Scientists have discovered that an 80-year-old historic shipwreck from World War II is still influencing the microbiology and geochemistry of the ocean floor where it rests. In the scientific journal Frontiers in Marine Science, they show how the wreck is leaking hazardous pollutants, including explosives and heavy metals, into the ocean floor sediment of the North Sea, influencing the marine microbiology around it.
The seabed of the North Sea is covered in thousands of ship and aircraft wrecks, warfare agents, and millions of tons of conventional munition such as shells and bombs. Wrecks contain hazardous substances (such as petroleum and explosives) that may harm the marine environment. Yet, there is a lack of information about the location of the wrecks, and the effect they might have on the environment.
“The general public is often quite interested in shipwrecks because of their historical value, but the potential environmental impact of these wrecks is often overlooked,” said PhD candidate Josefien Van Landuyt, of Ghent University.
For instance, it is estimated that World War I and II shipwrecks around the world collectively contain between 2.5 and 20.4 million tons of petroleum products.
“Although we don’t see these old shipwrecks, and many of us don’t know where they are, they can still be polluting our marine ecosystem.” — Josefien Van Landuyt
“While wrecks can function as artificial reefs and have tremendous human story-telling value, we should not forget that they can be dangerous, human-made objects which were unintentionally introduced into a natural environment,” Van Landuyt continued. “Today, new shipwrecks are removed for this exact reason.”
Van Landuyt and her colleagues investigated how the World War II shipwreck V-1302 John Mahn in the Belgian part of the North Sea is impacting the microbiome and geochemistry in its surrounding seabed. It was part of the North Sea Wrecks project.
“We wanted to see if old shipwrecks in our part of the sea (Belgium) were still shaping the local microbial communities and if they were still affecting the surrounding sediment. This microbial analysis is unique within the project,” explained Van Landuyt.
Dangerous chemicals and corroding microbes
A German fishing trawler, V-1302 John Mahn, was requisitioned during World War II to use as a patrol boat. During ‘the Channel Dash’ in 1942, it was attacked by the British Royal Air Force in front of the Belgian coast, where it quickly sank to the bottom of the sea.
To analyze the bio- and geochemistry around the shipwreck, the researchers took steel hull and sediment samples from and around it, at an increasing distance from it and in different directions.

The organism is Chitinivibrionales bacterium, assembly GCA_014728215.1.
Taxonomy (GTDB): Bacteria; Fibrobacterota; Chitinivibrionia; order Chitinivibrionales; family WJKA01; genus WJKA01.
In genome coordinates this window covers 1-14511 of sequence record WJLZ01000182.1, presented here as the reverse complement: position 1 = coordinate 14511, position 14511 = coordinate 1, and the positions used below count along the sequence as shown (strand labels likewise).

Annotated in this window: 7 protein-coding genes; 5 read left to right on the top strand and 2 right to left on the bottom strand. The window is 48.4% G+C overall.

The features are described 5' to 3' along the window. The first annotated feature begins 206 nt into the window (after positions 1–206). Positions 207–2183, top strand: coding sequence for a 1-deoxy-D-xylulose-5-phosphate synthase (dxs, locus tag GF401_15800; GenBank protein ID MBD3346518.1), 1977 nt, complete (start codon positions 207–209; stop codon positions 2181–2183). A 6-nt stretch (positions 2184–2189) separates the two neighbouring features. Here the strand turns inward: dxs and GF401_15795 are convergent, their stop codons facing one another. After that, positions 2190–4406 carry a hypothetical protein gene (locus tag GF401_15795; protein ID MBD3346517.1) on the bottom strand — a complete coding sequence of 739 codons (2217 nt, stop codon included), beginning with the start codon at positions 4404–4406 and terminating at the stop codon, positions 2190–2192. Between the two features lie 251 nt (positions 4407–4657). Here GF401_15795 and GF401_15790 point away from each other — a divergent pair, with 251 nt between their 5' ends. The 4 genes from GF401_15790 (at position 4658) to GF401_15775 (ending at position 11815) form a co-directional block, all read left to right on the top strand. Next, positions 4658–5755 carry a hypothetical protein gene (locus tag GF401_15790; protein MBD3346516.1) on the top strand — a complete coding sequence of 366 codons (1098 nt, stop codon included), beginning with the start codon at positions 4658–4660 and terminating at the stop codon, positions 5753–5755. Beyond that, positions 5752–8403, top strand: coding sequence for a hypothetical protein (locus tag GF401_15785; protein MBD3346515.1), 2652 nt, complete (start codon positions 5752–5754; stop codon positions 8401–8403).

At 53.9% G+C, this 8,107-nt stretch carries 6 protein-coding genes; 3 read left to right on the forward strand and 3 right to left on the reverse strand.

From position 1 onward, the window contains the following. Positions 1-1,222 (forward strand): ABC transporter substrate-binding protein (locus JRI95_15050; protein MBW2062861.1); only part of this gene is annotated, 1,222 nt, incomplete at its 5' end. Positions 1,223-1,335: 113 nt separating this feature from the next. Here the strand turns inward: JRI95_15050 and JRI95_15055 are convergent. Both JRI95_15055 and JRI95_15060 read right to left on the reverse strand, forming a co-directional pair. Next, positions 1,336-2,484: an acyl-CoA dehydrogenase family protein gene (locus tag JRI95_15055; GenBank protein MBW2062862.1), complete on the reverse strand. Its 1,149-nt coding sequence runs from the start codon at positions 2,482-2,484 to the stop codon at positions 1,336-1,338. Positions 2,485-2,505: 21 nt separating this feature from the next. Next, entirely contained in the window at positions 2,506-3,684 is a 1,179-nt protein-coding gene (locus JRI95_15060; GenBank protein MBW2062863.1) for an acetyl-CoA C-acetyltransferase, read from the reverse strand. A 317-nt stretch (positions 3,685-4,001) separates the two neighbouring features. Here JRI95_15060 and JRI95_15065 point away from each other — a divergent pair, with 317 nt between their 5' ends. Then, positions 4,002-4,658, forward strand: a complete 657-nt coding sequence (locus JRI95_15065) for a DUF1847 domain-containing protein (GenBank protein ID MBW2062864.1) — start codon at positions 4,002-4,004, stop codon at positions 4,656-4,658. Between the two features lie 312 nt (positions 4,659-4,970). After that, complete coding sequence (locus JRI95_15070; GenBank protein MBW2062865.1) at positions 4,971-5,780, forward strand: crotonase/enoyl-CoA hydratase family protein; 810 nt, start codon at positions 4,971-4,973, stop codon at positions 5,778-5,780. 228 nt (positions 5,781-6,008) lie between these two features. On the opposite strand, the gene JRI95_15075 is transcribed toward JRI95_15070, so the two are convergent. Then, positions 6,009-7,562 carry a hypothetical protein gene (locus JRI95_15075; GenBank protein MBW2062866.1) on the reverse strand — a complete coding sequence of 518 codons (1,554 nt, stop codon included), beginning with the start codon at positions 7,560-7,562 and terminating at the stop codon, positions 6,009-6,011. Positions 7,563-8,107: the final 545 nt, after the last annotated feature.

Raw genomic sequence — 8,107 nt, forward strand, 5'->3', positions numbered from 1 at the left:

They found varying degrees of concentrations of toxic pollutants depending on the distance from the shipwreck. Most notably, they found heavy metals (such as nickel and copper), polycyclic aromatic hydrocarbons (PAHs; chemicals that occur naturally in coal, crude oil, and gasoline), arsenic, and explosive compounds.
The highest metal concentrations were found in the sample closest to the ship’s coal bunker. The freshly deposited sediment in the wake of the wreck had a high metal content. The highest PAH concentrations were closest to the ship.
“Although we don’t see these old shipwrecks, and many of us don’t know where they are, they can still be polluting our marine ecosystem,” explained Van Landuyt.
“In fact, their advancing age might increase the environmental risk due to corrosion, which is opening up previously enclosed spaces. As such, their environmental impact is still evolving.”
They also found that the ship influenced the microbiome around it. Known PAH degrading microbes like Rhodobacteraceae and Chromatiaceae were found in samples with the highest pollutant content. Moreover, sulfate reducing bacteria (such as Desulfobulbia) were present in the hull samples, likely leading to the corrosion of the steel hull.
Van Landuyt explained that this study is only the tip of the iceberg: “People often forget that below the sea surface, we, humans, have already made quite an impact on the local animals, microbes, and plants living there and are still making an impact, leaching chemicals, fossil fuels, heavy metals from — sometimes century old — wrecks we don’t even remember are there.”
“We only investigated one ship, at one depth, in one location. To get a better overview of the total impact of shipwrecks on our North Sea, a large number of shipwrecks in various locations would have to be sampled,” Van Landuyt concluded.